Parishioners with autistic children seek inclusive worship atmosphere
Published: April 16, 2004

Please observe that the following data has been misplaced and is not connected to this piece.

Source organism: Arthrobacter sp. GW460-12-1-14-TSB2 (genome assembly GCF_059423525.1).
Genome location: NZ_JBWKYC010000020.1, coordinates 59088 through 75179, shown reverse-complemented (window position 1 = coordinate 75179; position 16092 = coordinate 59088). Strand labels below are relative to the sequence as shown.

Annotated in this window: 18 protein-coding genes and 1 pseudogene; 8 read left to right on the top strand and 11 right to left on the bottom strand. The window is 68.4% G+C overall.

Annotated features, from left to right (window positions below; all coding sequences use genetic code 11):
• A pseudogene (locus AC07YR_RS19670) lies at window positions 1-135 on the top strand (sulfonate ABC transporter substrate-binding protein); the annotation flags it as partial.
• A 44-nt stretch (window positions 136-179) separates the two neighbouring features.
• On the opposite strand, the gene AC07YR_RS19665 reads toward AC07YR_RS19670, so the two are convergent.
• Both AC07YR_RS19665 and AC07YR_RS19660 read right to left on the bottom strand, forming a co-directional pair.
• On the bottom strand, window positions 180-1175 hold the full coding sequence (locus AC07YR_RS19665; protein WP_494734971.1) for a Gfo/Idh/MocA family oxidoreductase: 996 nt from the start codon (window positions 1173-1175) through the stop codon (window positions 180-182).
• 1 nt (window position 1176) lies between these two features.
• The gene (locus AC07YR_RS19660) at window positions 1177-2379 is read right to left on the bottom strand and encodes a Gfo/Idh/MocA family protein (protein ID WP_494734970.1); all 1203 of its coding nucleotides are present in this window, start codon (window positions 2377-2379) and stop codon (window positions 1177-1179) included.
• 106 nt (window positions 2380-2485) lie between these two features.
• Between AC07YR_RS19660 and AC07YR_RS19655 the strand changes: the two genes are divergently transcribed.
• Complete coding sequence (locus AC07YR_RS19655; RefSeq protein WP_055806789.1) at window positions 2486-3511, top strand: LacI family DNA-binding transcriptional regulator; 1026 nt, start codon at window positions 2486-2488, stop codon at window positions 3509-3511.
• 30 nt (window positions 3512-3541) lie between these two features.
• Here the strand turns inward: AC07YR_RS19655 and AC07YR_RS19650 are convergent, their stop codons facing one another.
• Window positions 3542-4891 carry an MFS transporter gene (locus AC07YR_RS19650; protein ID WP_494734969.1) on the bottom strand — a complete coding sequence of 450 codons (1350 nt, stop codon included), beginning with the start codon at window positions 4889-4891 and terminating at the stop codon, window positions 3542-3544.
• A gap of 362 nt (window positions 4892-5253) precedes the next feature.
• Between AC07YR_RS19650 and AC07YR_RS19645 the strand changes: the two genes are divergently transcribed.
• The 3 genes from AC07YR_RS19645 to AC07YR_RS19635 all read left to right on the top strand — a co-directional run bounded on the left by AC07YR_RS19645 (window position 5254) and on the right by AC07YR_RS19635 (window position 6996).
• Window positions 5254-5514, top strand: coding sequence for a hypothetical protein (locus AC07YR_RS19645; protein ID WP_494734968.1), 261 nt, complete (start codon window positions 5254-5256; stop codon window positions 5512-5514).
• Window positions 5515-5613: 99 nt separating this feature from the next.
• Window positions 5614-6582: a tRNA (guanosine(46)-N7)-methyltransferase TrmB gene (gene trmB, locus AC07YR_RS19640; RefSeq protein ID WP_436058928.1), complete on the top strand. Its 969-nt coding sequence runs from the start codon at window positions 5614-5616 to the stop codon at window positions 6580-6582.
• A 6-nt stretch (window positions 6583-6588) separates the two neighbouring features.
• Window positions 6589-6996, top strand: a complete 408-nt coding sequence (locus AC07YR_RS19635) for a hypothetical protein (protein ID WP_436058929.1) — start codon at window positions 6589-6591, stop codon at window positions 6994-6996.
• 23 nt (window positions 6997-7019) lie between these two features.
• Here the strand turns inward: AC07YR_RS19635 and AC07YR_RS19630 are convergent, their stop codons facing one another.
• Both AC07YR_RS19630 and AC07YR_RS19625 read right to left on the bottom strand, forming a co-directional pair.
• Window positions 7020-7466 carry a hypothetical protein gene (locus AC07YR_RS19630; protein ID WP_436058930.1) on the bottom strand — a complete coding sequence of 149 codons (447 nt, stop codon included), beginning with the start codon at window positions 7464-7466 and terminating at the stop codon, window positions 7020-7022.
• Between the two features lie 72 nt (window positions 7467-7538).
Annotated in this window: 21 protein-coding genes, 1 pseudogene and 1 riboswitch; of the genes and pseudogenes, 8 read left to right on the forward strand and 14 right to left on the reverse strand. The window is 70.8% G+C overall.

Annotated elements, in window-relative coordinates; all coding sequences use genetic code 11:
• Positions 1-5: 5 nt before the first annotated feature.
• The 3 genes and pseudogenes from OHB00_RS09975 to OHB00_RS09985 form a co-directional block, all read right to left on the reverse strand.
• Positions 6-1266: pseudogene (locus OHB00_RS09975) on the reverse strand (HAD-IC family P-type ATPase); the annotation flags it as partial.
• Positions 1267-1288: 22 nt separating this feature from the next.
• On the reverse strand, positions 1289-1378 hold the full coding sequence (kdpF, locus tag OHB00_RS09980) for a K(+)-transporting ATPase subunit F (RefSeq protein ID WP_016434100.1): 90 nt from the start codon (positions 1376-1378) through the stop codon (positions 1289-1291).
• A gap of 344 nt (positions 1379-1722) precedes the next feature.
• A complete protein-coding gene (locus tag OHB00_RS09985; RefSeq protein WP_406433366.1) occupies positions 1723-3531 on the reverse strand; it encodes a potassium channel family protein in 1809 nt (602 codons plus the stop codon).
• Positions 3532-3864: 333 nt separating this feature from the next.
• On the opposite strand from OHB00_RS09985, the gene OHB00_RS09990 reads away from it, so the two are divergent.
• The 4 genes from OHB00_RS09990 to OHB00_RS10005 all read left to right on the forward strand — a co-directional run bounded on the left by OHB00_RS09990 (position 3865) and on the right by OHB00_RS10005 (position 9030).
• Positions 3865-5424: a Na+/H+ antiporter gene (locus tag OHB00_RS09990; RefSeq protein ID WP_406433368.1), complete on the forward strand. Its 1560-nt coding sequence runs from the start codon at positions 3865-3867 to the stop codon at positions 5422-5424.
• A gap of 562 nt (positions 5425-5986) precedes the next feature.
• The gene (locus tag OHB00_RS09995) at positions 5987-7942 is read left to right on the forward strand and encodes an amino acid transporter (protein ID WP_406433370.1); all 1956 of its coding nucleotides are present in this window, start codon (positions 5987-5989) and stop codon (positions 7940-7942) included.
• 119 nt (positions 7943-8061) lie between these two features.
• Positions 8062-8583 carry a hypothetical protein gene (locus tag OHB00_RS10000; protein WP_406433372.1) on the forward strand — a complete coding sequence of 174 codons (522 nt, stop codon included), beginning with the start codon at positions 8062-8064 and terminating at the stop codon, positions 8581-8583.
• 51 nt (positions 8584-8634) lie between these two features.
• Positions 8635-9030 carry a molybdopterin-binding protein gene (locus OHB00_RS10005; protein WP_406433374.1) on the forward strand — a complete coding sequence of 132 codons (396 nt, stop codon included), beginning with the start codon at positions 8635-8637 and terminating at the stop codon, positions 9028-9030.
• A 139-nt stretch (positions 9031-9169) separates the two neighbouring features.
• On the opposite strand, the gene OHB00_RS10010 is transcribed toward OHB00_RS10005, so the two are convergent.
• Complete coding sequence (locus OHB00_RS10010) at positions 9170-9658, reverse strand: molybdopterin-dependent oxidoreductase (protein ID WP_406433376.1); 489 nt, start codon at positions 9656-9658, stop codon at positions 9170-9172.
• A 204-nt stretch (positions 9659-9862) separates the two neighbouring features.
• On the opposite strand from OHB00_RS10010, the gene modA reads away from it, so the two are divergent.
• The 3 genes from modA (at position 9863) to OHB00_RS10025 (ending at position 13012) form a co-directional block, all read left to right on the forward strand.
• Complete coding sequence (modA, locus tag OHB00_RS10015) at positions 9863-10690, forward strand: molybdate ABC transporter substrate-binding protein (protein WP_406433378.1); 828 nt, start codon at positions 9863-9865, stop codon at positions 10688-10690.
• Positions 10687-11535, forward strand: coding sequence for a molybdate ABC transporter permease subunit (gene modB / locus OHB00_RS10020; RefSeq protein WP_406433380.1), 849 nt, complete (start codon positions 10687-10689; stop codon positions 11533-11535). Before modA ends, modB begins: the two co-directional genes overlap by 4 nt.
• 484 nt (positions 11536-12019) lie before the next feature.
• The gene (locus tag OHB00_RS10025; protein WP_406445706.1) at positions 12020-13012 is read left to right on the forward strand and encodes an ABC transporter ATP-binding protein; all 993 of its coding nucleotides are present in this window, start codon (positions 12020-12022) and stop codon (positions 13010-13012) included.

BERTHA, Minn. (CNS) -- Most parents who bring their children to Mass can tell at least one story of when their child's behavior became disruptive: The baby suddenly cried inconsolably, the toddler threw a tantrum, the preschooler loudly insisted on a bathroom break or refused to leave her sister alone. For most parents, it is the story of an isolated incident or two. But for parents of autistic children, like John and Carol Race, their stories are of ongoing disruptive behavior by their children and of rejection and chastisement by those around them at Mass. Among the Races' five children is an autistic son. They are members of St. Joseph Parish in Bertha. One Saturday evening, they attended Mass in St. Paul at the Cathedral of St. Paul and received a negative reaction from a person seated nearby who asked them to move. At another parish, the pastor chastised Carol Race after Mass for her son's behavior. "People at first think it's a discipline problem and assume that a good spanking would clear everything up," she told the St. Cloud Visitor, newspaper of the St. Cloud Diocese. While a "good spanking" might be the worst treatment for a child with disruptive behavior, it is especially inappropriate for autistic children. Autism is a lifelong, complex condition in which a child has problems to varying degrees with language, socialization and learning.
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